29 CFR § 825.204 - Transfer of an employee to an alternative position during intermittent leave or reduced schedule leave.

§ 825.204 Transfer of an employee to an alternative position during intermittent leave or reduced schedule leave.

(a)Transfer or reassignment. If an employee needs intermittent leave or leave on a reduced leave schedule that is foreseeable based on planned medical treatment for the employee, a family member, or a covered servicemember, including during a period of recovery from one's own serious health condition, a serious health condition of a spouse, parent, son, or daughter, or a serious injury or illness of a covered servicemember, or if the employer agrees to permit intermittent or reduced schedule leave for the birth of a child or for placement of a child for adoption or foster care, the employer may require the employee to transfer temporarily, during the period that the intermittent or reduced leave schedule is required, to an available alternative position for which the employee is qualified and which better accommodates recurring periods of leave than does the employee's regular position. See§ 825.601 for special rules applicable to instructional employees of schools.

(b)Compliance. Transfer to an alternative position may require compliance with any applicable collective bargaining agreement, Federal law (such as the Americans with Disabilities Act), and State law. Transfer to an alternative position may include altering an existing job to better accommodate the employee's need for intermittent or reduced schedule leave.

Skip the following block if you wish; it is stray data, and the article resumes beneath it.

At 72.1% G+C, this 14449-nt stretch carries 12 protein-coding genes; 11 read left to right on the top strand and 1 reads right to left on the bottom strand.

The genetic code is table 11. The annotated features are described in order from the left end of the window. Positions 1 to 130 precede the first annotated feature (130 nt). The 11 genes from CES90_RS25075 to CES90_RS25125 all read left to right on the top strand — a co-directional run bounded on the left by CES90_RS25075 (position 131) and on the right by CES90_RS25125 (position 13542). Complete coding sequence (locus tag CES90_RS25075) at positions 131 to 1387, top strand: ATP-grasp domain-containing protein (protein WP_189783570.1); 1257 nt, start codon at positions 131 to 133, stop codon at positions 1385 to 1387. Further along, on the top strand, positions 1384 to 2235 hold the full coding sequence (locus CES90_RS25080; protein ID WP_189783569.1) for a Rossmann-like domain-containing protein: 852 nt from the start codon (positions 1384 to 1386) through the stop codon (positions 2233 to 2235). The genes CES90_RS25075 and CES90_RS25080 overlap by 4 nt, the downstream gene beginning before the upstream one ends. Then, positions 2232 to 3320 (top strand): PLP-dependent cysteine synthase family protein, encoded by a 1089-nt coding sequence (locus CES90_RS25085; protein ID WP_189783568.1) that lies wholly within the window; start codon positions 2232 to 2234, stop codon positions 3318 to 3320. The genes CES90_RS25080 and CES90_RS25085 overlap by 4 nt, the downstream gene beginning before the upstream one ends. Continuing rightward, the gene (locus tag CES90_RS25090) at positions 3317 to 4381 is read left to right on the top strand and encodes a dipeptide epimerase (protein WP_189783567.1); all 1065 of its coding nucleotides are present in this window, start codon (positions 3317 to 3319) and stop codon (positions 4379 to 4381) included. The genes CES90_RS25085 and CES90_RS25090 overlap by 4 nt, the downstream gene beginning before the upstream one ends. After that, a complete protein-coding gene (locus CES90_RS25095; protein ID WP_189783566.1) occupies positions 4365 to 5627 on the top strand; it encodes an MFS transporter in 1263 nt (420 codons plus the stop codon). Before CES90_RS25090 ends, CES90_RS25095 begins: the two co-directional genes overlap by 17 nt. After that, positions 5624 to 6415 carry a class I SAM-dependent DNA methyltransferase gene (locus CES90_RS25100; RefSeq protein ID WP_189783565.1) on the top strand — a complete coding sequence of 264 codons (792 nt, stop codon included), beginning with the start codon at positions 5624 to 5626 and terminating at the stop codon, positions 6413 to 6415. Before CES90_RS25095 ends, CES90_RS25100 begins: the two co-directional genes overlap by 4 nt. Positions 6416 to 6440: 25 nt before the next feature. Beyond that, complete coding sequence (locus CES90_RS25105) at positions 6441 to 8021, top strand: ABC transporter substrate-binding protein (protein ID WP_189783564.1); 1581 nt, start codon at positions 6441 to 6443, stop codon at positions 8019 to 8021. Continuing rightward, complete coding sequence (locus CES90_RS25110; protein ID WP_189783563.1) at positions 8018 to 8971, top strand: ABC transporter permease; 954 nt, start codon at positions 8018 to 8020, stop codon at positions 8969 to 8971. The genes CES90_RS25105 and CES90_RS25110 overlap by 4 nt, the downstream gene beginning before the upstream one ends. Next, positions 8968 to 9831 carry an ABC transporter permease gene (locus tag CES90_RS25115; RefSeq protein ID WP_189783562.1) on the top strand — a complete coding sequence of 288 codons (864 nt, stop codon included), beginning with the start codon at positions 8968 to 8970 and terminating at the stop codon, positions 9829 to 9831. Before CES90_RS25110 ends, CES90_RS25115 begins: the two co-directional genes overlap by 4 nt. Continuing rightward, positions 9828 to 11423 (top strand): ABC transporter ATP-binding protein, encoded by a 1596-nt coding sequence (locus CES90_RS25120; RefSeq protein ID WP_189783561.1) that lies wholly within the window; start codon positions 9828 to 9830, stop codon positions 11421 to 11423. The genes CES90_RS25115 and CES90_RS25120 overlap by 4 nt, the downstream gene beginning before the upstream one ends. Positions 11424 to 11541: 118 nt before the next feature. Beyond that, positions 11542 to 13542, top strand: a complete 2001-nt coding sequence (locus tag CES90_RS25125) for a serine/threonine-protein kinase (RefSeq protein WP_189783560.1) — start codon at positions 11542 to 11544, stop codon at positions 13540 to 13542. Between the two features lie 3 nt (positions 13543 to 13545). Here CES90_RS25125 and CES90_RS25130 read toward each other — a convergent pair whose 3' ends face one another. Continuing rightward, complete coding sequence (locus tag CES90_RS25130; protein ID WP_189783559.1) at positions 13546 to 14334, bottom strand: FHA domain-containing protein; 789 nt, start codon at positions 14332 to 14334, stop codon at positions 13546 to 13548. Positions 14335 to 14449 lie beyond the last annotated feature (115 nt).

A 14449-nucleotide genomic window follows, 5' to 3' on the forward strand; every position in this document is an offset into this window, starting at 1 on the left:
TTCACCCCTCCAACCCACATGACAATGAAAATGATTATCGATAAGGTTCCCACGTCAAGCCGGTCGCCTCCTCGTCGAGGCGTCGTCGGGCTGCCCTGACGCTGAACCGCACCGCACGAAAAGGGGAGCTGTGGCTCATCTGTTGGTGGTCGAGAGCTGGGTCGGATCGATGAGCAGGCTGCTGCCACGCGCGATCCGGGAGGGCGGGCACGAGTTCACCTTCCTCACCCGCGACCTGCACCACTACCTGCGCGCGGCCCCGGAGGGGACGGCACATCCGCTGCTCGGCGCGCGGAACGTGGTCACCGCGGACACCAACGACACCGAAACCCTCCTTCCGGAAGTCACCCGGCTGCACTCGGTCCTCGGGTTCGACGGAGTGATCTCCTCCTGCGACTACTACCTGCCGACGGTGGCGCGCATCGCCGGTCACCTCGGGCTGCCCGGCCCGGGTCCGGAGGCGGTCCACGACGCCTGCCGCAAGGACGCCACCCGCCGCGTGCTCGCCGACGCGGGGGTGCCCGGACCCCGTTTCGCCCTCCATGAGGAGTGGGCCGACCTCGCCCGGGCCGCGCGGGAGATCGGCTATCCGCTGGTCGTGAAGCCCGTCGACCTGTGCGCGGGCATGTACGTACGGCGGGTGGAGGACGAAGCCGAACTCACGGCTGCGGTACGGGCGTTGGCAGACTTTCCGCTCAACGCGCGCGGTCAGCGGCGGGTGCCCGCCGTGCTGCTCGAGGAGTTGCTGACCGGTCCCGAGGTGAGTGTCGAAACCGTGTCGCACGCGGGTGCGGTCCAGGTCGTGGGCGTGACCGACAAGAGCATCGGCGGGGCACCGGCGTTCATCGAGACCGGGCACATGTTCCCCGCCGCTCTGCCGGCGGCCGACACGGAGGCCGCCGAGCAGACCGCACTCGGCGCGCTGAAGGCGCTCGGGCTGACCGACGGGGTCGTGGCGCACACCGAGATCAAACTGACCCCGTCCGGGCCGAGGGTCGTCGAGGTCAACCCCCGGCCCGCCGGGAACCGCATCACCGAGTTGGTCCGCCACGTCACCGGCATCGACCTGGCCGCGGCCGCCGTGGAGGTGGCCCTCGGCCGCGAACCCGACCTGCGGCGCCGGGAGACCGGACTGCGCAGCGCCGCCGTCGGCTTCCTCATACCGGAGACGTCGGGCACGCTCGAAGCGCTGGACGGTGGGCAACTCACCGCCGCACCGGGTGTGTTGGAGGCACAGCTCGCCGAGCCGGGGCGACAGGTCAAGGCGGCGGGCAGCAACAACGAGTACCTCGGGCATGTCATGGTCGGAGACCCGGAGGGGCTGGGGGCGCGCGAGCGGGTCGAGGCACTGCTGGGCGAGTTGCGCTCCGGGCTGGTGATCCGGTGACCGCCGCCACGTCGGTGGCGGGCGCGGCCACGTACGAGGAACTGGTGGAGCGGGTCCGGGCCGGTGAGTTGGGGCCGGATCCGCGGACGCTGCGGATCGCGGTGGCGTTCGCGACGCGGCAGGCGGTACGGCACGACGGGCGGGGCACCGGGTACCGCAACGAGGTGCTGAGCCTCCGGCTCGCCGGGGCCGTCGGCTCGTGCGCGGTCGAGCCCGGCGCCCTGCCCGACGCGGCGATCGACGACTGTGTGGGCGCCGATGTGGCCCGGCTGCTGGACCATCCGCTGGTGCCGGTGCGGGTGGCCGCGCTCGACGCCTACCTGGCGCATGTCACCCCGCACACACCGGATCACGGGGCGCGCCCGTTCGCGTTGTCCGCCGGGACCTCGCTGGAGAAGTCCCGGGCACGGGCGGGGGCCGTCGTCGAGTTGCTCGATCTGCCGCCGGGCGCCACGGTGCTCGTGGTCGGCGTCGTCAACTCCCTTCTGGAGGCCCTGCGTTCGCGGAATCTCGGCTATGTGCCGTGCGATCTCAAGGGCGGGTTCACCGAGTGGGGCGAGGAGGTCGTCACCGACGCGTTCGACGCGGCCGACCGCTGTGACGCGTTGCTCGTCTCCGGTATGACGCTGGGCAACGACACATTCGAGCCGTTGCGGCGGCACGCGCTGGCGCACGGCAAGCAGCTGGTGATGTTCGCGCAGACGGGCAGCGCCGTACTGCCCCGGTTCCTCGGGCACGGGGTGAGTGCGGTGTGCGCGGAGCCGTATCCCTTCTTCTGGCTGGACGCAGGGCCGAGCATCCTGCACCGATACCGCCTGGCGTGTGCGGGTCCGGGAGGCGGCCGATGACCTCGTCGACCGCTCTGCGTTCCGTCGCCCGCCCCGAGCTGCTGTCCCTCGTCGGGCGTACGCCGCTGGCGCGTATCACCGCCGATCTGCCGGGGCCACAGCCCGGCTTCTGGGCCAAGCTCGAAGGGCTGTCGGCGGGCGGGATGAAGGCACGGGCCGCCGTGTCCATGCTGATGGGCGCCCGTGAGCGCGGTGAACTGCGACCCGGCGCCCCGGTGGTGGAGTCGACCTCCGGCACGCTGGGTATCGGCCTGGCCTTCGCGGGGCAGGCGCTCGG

(c)Equivalent pay and benefits. The alternative position must have equivalent pay and benefits. An alternative position for these purposes does not have to have equivalent duties. The employer may increase the pay and benefits of an existing alternative position, so as to make them equivalent to the pay and benefits of the employee's regular job. The employer may also transfer the employee to a part-time job with the same hourly rate of pay and benefits, provided the employee is not required to take more leave than is medically necessary. For example, an employee desiring to take leave in increments of four hours per day could be transferred to a half-time job, or could remain in the employee's same job on a part-time schedule, paying the same hourly rate as the employee's previous job and enjoying the same benefits. The employer may not eliminate benefits which otherwise would not be provided to part-time employees; however, an employer may proportionately reduce benefits such as vacation leave where an employer's normal practice is to base such benefits on the number of hours worked.

(d)Employer limitations. An employer may not transfer the employee to an alternative position in order to discourage the employee from taking leave or otherwise work a hardship on the employee. For example, a white collar employee may not be assigned to perform laborer's work; an employee working the day shift may not be reassigned to the graveyard shift; an employee working in the headquarters facility may not be reassigned to a branch a significant distance away from the employee's normal job location. Any such attempt on the part of the employer to make such a transfer will be held to be contrary to the prohibited acts of the FMLA.

(e)Reinstatement of employee. When an employee who is taking leave intermittently or on a reduced leave schedule and has been transferred to an alternative position no longer needs to continue on leave and is able to return to full-time work, the employee must be placed in the same or equivalent job as the job he or she left when the leave commenced. An employee may not be required to take more leave than necessary to address the circumstance that precipitated the need for leave.